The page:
This is not perhaps a perfect initiative but it is part of an ongoing effort, I believe, of how to keep our elders here … and to provide an opportunity through apartment housing to stay in our communities,” said Legislator Steve Englebright (D-Setauket), the only other proponent of the bill.


John Perkins and Mike Gugliotti, chief navigation officer and his ‘water Sherpa.’ Photo courtesy Maggie Fischer Memorial Swim

By Daniel Dunaief

What are you planning to do this Saturday?

John Perkins, Community Outreach Manager at St. Charles Hospital and St. Catherine of Siena Hospital and Islip Terrace resident, is planning to swim 12.5 miles around Key West. The swim isn’t just an exercise in rugged outdoor activities or a test of his endurance, but is a way to raise money to support St. Charles Hospital’s stroke support group and promote stroke awareness and prevention.

As of Tuesday morning Perkins, who is 56 years old, has raised $4,900 out of his goal of collecting $5,000.

“Stroke survivors can have challenges for the rest of their lives,” said Perkins. “My hundreds of hours of training and hundreds of miles I’ve swam over the last year is nothing in comparison to someone who has a stroke” and then has a gate impairment, a speech impediment or is visually impaired.

Perkins added that about 80 percent of the estimated 800,000 strokes in the United States are preventable, through efforts like managing high blood pressure and/or diabetes, increasing physical activity and eating a healthier diet.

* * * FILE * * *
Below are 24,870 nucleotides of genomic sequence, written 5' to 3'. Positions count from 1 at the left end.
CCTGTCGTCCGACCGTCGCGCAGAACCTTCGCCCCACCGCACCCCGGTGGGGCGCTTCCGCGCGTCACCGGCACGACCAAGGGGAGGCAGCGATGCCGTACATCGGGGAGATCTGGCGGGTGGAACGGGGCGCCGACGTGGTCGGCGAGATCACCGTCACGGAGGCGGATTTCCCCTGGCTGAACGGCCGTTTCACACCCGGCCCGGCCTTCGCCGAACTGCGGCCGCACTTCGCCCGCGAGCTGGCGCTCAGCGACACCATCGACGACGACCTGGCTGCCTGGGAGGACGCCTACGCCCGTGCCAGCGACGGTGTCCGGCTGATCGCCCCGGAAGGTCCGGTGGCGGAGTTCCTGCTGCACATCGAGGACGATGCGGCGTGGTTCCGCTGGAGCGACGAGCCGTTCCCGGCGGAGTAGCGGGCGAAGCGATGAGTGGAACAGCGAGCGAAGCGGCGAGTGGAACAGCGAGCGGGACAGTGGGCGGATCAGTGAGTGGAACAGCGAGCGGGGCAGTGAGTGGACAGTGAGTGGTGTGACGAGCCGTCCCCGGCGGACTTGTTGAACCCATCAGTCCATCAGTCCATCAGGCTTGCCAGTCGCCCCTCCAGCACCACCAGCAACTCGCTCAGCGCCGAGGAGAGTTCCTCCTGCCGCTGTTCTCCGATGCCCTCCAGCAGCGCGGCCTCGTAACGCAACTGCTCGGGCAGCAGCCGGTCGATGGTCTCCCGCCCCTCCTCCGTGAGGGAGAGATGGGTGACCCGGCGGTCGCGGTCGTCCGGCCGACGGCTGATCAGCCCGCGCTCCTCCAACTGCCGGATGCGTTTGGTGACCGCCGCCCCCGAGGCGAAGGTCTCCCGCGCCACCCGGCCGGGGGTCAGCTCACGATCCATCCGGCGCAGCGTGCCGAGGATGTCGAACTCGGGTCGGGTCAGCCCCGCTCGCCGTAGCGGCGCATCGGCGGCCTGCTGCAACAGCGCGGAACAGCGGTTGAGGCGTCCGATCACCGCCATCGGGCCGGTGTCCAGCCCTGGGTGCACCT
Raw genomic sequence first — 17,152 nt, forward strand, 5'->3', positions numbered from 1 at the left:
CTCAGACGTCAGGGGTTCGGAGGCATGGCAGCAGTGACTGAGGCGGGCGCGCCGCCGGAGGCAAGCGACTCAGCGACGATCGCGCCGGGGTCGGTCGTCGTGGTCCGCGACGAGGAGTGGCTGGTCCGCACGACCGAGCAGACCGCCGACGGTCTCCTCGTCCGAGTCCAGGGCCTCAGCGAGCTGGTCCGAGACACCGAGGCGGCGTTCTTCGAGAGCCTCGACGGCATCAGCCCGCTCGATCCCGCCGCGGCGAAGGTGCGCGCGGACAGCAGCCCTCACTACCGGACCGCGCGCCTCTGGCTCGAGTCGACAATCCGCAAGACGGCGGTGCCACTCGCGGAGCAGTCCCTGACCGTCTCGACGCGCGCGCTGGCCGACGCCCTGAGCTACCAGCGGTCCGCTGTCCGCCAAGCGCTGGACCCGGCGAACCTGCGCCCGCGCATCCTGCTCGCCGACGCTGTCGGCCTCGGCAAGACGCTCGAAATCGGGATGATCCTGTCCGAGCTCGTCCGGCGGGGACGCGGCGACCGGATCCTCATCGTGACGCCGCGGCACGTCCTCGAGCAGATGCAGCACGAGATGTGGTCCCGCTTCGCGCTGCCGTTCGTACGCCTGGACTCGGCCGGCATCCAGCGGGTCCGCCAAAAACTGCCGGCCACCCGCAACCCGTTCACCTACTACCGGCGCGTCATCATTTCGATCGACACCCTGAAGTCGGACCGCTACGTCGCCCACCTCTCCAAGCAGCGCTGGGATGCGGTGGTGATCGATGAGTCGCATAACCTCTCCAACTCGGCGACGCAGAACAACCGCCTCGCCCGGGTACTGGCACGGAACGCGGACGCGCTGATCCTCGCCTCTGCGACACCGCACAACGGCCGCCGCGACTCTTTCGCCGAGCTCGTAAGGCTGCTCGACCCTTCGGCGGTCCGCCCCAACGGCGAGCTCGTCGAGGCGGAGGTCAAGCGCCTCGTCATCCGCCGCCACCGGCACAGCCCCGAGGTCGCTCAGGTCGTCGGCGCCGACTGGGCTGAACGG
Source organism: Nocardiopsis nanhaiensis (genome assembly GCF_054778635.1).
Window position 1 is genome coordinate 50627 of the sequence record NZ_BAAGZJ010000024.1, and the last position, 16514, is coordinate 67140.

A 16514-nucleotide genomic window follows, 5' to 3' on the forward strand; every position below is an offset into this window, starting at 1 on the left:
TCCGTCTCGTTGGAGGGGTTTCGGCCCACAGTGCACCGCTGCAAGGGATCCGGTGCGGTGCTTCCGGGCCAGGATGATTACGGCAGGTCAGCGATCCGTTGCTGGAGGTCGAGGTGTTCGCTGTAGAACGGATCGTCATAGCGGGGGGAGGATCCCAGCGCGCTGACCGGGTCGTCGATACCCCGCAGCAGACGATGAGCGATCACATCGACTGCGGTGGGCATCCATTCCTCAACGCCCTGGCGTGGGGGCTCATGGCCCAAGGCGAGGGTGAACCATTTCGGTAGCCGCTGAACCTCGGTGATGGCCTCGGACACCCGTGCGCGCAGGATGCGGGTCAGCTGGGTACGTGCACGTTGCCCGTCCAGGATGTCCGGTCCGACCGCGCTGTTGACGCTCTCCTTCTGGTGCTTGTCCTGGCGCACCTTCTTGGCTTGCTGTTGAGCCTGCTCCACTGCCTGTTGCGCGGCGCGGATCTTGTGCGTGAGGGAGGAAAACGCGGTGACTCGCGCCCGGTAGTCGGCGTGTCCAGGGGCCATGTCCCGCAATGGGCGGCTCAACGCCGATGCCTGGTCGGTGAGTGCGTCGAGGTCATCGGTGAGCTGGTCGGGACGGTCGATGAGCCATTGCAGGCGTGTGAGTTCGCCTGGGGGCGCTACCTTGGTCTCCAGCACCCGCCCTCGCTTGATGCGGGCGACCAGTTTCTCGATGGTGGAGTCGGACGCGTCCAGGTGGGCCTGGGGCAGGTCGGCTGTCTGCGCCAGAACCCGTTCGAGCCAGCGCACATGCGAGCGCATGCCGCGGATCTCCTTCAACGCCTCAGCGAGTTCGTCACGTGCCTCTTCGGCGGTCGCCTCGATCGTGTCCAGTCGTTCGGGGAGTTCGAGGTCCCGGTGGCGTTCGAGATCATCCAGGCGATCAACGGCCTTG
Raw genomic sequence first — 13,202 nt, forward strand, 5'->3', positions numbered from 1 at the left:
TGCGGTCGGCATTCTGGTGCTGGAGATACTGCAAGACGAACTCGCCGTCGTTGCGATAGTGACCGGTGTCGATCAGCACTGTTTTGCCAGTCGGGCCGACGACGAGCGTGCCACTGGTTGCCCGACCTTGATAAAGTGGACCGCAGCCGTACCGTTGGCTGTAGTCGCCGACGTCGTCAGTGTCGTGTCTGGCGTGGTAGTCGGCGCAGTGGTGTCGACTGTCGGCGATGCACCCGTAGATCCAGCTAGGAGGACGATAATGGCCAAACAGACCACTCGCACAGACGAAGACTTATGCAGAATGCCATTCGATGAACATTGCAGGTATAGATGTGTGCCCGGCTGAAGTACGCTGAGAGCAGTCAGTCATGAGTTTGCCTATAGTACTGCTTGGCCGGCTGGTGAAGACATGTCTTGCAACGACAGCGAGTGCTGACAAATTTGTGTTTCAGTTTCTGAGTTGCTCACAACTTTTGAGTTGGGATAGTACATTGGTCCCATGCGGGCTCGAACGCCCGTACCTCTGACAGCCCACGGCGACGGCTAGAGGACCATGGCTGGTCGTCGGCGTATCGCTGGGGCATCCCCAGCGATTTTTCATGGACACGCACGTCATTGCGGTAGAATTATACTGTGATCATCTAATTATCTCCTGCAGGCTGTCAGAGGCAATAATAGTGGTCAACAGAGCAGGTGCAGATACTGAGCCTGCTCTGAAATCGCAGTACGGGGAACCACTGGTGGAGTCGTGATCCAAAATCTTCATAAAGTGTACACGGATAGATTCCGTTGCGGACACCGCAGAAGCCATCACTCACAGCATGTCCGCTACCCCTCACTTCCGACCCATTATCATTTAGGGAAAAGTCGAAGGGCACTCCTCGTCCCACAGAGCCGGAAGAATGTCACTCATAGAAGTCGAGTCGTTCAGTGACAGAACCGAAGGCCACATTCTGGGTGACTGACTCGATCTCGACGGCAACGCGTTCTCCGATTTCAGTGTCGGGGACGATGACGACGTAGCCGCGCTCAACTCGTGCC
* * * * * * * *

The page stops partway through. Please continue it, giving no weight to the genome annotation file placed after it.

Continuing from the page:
Perkins hopes the money he raises can add a new piece of equipment in the emergency room or help with the stroke survivor and support group.

Challenging conditions, with help

Getting ready for this swim took considerable work, especially given that Perkins didn’t even know how to swim until he was 50.

That’s when a group of childhood friends called him up in 2017 and suggested he join them for a two mile swim in the Straight of Messina, between Sicily and Calabria.

He rose to the challenge and raised $1,200.

To prepare for this much longer swim, which he estimates could take eight hours of more, he has been getting up at 4 am and is in the pool by 5 a.m.

Three days during the week, he swims two miles before work, often surrounded by people who are training for grueling races like triathlons and ironman competitions. On weekends, he does longer swims. He has been increasing the distances he swims in the pool, recently covering 10 miles in six and a half hours.

When he’s doing these longer swims, he gets out of the pool every two miles to take a 30-second break, which could involve hydrating and a quick restroom stop.

“You can not be a marathon swimmer without considering the nutrition aspect,” he said.

When he’s swimming around Key West, he plans to bring a special blend of carbohydrates, with calcium and magnesium and some protein, making sure he consumes about 300 calories per hour.

In expending over 6,000 calories for the swim itself, he wants to ensure he doesn’t tire or get cramps.

When he swims around Key West, Perkins said his wife Pamela, who is a registered nurse and whom he calls his chief nutritionist, will be in a two-person kayak. She will signal to him every 20 minutes or so to take a break for some liquid nutrition.

Meanwhile, his chief navigation officer, Michael Gugliotti, whom he also refers to as his “water Sherpa,” will ensure that he stays the course, not straying from the checkpoints so that he doesn’t wind up adding any distance to the long swim.

When he’s swimming, Perkins tends to think about the struggles stroke survivors have that they have to deal with for the rest of their lives.

“Strokes impact your life, your community’s life, your family’s life,” he said.

People interested in donating can do so through the following link: St. Charles Host Your Own Fundraiser